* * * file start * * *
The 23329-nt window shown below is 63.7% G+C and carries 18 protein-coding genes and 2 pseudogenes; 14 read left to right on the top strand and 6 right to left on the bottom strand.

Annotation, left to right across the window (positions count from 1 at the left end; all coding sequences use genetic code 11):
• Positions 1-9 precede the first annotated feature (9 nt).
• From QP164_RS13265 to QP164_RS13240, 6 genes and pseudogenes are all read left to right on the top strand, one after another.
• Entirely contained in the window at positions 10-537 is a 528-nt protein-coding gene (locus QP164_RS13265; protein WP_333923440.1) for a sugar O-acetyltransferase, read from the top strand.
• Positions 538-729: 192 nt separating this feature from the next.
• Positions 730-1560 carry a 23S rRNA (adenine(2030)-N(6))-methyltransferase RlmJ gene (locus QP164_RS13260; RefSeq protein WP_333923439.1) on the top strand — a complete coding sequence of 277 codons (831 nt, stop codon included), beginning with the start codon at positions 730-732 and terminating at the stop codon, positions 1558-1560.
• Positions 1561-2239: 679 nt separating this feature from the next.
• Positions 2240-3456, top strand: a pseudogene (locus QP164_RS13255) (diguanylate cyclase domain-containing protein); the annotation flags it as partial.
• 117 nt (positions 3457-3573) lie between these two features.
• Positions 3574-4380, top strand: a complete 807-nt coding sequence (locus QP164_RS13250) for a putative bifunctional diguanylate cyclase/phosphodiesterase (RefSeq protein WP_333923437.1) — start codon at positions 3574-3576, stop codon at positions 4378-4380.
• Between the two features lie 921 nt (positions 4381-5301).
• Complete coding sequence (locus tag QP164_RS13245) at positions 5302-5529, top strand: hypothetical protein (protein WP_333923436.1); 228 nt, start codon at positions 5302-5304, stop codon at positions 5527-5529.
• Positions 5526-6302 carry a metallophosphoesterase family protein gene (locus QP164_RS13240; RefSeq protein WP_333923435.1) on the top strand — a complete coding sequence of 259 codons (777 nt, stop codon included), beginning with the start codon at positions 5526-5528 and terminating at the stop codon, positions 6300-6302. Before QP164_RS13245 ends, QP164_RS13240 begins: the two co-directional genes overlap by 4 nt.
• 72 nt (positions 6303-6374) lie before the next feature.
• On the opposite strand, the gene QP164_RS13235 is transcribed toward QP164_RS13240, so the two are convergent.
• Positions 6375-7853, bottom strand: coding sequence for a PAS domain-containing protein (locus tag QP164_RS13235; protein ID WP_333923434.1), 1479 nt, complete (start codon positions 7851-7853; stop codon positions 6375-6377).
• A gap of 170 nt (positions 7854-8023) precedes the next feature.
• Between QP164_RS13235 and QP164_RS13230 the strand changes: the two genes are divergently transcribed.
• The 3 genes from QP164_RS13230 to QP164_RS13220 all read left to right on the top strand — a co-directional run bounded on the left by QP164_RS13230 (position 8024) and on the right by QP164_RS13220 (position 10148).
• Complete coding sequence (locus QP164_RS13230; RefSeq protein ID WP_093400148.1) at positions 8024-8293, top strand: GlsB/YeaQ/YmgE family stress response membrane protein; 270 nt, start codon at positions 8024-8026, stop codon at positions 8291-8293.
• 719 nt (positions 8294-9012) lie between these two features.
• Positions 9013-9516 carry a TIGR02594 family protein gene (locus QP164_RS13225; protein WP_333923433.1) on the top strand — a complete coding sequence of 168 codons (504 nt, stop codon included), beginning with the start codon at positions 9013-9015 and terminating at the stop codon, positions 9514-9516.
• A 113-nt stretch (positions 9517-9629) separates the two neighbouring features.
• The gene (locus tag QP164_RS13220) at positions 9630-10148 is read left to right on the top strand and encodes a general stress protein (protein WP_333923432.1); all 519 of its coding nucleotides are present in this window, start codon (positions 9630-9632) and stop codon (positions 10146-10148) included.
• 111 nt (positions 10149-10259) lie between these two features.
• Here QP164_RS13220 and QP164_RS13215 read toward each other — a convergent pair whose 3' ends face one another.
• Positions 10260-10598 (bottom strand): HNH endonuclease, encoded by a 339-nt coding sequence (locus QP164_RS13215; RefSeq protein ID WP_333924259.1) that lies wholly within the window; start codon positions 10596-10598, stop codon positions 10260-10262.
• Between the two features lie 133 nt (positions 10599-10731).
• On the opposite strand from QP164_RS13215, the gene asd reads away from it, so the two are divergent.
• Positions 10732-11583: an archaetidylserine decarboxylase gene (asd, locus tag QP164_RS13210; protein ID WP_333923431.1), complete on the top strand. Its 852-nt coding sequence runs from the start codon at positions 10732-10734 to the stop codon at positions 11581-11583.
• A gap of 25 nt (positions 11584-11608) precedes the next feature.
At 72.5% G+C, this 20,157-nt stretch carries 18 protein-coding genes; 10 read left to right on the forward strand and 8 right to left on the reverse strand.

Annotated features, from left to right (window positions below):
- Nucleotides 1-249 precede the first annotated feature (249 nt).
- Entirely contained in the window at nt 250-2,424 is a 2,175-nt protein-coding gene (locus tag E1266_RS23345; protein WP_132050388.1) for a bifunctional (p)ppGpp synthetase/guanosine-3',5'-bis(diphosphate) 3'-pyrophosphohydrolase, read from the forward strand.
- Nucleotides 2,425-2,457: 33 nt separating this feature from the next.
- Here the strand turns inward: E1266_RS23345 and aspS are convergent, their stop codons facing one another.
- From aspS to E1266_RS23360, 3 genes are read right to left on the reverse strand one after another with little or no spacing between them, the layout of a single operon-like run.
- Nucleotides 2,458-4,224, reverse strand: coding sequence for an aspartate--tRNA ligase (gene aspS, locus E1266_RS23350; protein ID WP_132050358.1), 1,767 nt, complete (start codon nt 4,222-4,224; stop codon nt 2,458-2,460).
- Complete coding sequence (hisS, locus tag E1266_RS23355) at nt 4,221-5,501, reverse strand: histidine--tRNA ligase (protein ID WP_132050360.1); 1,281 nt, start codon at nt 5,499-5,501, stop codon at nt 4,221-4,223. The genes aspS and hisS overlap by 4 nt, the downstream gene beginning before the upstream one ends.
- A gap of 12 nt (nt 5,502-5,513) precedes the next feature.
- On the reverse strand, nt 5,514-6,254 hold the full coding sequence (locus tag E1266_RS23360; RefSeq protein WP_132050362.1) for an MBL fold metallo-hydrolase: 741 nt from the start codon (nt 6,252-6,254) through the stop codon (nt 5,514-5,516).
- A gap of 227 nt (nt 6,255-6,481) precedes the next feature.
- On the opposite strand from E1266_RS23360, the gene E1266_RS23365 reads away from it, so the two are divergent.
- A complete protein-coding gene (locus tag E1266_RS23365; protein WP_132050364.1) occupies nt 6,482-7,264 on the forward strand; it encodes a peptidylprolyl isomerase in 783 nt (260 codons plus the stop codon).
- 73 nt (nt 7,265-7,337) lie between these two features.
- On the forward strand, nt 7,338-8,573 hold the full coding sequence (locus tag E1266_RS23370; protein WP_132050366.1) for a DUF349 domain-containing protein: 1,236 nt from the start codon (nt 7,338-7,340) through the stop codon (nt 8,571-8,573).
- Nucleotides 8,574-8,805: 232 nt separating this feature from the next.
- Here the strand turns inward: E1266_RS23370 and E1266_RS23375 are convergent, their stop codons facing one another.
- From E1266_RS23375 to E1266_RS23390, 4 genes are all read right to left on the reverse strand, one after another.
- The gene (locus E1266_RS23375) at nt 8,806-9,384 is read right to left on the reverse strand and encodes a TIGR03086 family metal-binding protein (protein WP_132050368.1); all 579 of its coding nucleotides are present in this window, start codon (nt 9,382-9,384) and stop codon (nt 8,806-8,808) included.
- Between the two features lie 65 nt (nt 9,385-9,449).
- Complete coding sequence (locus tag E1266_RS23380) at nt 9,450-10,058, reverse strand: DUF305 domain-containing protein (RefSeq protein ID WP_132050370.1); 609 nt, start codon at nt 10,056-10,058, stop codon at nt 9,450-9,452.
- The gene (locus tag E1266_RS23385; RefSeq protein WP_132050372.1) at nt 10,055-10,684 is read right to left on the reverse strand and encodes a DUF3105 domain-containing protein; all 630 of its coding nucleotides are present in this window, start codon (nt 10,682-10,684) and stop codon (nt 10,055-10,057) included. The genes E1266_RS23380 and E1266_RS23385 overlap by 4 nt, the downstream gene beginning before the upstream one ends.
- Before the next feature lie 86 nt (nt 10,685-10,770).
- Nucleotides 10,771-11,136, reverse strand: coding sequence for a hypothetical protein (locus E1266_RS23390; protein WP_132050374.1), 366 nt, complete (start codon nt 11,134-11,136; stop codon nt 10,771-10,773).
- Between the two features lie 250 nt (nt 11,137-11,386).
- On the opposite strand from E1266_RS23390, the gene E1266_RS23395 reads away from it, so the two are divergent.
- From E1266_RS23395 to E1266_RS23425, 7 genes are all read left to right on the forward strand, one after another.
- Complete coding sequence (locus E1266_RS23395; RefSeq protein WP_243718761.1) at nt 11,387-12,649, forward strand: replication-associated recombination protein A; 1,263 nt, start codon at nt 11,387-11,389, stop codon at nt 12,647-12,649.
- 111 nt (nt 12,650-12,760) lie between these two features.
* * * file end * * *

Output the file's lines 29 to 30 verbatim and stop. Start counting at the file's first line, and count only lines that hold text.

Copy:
• Between the two features lie 133 nt (positions 10599-10731).
• On the opposite strand from QP164_RS13215, the gene asd reads away from it, so the two are divergent.